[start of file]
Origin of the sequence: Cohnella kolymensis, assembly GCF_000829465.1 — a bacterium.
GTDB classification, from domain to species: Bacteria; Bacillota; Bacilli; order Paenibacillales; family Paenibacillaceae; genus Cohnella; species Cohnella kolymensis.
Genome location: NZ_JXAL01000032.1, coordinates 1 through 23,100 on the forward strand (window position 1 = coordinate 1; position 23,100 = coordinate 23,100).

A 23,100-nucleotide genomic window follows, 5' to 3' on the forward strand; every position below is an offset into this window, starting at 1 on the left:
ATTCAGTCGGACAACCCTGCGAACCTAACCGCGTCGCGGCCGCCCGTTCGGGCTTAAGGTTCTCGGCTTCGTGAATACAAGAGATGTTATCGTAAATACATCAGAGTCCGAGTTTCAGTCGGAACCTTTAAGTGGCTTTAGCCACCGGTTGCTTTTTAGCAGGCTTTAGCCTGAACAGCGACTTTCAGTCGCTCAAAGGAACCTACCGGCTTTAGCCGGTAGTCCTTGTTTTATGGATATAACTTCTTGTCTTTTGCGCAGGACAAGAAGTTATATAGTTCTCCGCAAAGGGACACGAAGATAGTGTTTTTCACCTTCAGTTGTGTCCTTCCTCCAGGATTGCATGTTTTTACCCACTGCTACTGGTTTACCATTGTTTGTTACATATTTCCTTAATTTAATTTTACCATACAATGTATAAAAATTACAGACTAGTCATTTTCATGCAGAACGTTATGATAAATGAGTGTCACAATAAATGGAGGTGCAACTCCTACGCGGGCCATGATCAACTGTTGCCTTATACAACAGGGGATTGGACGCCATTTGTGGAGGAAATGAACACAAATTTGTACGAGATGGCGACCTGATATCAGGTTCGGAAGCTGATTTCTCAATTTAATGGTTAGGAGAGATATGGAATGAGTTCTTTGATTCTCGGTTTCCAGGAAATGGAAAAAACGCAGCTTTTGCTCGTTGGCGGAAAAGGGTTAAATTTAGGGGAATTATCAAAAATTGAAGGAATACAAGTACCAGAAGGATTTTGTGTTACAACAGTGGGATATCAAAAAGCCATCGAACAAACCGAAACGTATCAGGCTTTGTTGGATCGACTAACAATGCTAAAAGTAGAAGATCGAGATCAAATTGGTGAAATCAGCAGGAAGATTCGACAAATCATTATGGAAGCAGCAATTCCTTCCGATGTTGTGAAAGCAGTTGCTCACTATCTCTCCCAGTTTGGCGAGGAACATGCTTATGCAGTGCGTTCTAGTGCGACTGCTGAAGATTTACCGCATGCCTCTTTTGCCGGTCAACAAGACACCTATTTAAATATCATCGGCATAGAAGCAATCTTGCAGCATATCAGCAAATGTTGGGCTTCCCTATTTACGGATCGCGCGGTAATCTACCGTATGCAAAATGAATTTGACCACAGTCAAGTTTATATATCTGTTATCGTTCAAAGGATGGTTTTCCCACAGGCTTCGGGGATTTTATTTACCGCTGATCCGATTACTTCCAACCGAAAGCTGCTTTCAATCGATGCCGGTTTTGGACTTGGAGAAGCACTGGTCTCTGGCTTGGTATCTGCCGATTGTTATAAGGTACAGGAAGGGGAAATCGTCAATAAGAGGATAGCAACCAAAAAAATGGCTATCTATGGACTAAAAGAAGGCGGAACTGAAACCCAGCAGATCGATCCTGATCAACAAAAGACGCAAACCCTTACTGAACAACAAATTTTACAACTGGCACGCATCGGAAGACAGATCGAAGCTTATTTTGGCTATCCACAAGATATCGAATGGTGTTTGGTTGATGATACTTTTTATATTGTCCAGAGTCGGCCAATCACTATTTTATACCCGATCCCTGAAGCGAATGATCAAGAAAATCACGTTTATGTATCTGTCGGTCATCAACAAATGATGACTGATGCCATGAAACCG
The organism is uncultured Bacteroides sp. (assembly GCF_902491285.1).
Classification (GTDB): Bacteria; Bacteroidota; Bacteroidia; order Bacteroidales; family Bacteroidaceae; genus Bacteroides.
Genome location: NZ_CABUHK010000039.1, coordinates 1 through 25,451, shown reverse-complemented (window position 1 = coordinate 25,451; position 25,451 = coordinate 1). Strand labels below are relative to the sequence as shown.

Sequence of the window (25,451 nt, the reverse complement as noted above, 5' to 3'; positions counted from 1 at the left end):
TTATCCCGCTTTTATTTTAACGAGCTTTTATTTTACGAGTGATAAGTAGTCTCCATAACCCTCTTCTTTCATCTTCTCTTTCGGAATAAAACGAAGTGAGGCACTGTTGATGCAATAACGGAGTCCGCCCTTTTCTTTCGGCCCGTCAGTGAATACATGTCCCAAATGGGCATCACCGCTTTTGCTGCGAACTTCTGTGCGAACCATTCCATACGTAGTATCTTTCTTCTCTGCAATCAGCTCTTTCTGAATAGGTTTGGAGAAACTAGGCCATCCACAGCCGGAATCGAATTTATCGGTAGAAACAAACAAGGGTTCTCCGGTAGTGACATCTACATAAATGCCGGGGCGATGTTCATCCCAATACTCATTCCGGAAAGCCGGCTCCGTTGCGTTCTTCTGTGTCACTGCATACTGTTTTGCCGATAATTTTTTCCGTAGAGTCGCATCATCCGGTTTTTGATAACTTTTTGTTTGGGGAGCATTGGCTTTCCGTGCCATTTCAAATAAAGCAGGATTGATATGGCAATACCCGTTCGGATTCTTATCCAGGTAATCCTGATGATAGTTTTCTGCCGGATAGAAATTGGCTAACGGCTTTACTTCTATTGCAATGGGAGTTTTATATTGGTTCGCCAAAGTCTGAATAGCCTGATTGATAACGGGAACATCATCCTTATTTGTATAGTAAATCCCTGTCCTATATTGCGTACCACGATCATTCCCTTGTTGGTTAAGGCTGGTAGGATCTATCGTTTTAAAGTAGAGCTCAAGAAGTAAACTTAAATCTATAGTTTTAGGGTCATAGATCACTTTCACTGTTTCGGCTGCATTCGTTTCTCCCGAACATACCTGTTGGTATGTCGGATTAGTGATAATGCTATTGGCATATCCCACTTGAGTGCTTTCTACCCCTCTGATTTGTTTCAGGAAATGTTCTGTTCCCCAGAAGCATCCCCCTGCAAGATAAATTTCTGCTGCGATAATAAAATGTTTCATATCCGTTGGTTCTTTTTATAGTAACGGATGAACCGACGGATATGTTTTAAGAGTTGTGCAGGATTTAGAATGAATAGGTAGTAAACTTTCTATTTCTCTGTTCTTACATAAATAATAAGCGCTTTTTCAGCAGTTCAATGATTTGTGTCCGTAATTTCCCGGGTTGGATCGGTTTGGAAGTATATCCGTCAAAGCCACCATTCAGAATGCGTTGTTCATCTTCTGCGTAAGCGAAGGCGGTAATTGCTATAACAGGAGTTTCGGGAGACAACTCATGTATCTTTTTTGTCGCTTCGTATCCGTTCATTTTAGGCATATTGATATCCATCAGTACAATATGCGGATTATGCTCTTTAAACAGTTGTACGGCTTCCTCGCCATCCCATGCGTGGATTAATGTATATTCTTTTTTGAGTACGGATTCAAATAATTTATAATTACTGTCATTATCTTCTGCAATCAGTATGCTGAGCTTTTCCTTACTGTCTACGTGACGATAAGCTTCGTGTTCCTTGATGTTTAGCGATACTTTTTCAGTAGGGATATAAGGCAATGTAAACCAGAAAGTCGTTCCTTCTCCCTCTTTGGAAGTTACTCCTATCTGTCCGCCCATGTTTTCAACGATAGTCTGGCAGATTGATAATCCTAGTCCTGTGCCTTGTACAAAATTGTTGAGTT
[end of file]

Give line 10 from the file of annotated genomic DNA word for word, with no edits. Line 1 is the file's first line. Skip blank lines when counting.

TTATCCCGCTTTTATTTTAACGAGCTTTTATTTTACGAGTGATAAGTAGTCTCCATAACCCTCTTCTTTCATCTTCTCTTTCGGAATAAAACGAAGTGAGGCACTGTTGATGCAATAACGGAGTCCGCCCTTTTCTTTCGGCCCGTCAGTGAATACATGTCCCAAATGGGCATCACCGCTTTTGCTGCGAACTTCTGTGCGAACCATTCCATACGTAGTATCTTTCTTCTCTGCAATCAGCTCTTTCTGAATAGGTTTGGAGAAACTAGGCCATCCACAGCCGGAATCGAATTTATCGGTAGAAACAAACAAGGGTTCTCCGGTAGTGACATCTACATAAATGCCGGGGCGATGTTCATCCCAATACTCATTCCGGAAAGCCGGCTCCGTTGCGTTCTTCTGTGTCACTGCATACTGTTTTGCCGATAATTTTTTCCGTAGAGTCGCATCATCCGGTTTTTGATAACTTTTTGTTTGGGGAGCATTGGCTTTCCGTGCCATTTCAAATAAAGCAGGATTGATATGGCAATACCCGTTCGGATTCTTATCCAGGTAATCCTGATGATAGTTTTCTGCCGGATAGAAATTGGCTAACGGCTTTACTTCTATTGCAATGGGAGTTTTATATTGGTTCGCCAAAGTCTGAATAGCCTGATTGATAACGGGAACATCATCCTTATTTGTATAGTAAATCCCTGTCCTATATTGCGTACCACGATCATTCCCTTGTTGGTTAAGGCTGGTAGGATCTATCGTTTTAAAGTAGAGCTCAAGAAGTAAACTTAAATCTATAGTTTTAGGGTCATAGATCACTTTCACTGTTTCGGCTGCATTCGTTTCTCCCGAACATACCTGTTGGTATGTCGGATTAGTGATAATGCTATTGGCATATCCCACTTGAGTGCTTTCTACCCCTCTGATTTGTTTCAGGAAATGTTCTGTTCCCCAGAAGCATCCCCCTGCAAGATAAATTTCTGCTGCGATAATAAAATGTTTCATATCCGTTGGTTCTTTTTATAGTAACGGATGAACCGACGGATATGTTTTAAGAGTTGTGCAGGATTTAGAATGAATAGGTAGTAAACTTTCTATTTCTCTGTTCTTACATAAATAATAAGCGCTTTTTCAGCAGTTCAATGATTTGTGTCCGTAATTTCCCGGGTTGGATCGGTTTGGAAGTATATCCGTCAAAGCCACCATTCAGAATGCGTTGTTCATCTTCTGCGTAAGCGAAGGCGGTAATTGCTATAACAGGAGTTTCGGGAGACAACTCATGTATCTTTTTTGTCGCTTCGTATCCGTTCATTTTAGGCATATTGATATCCATCAGTACAATATGCGGATTATGCTCTTTAAACAGTTGTACGGCTTCCTCGCCATCCCATGCGTGGATTAATGTATATTCTTTTTTGAGTACGGATTCAAATAATTTATAATTACTGTCATTATCTTCTGCAATCAGTATGCTGAGCTTTTCCTTACTGTCTACGTGACGATAAGCTTCGTGTTCCTTGATGTTTAGCGATACTTTTTCAGTAGGGATATAAGGCAATGTAAACCAGAAAGTCGTTCCTTCTCCCTCTTTGGAAGTTACTCCTATCTGTCCGCCCATGTTTTCAACGATAGTCTGGCAGATTGATAATCCTAGTCCTGTGCCTTGTACAAAATTGTTGAGTT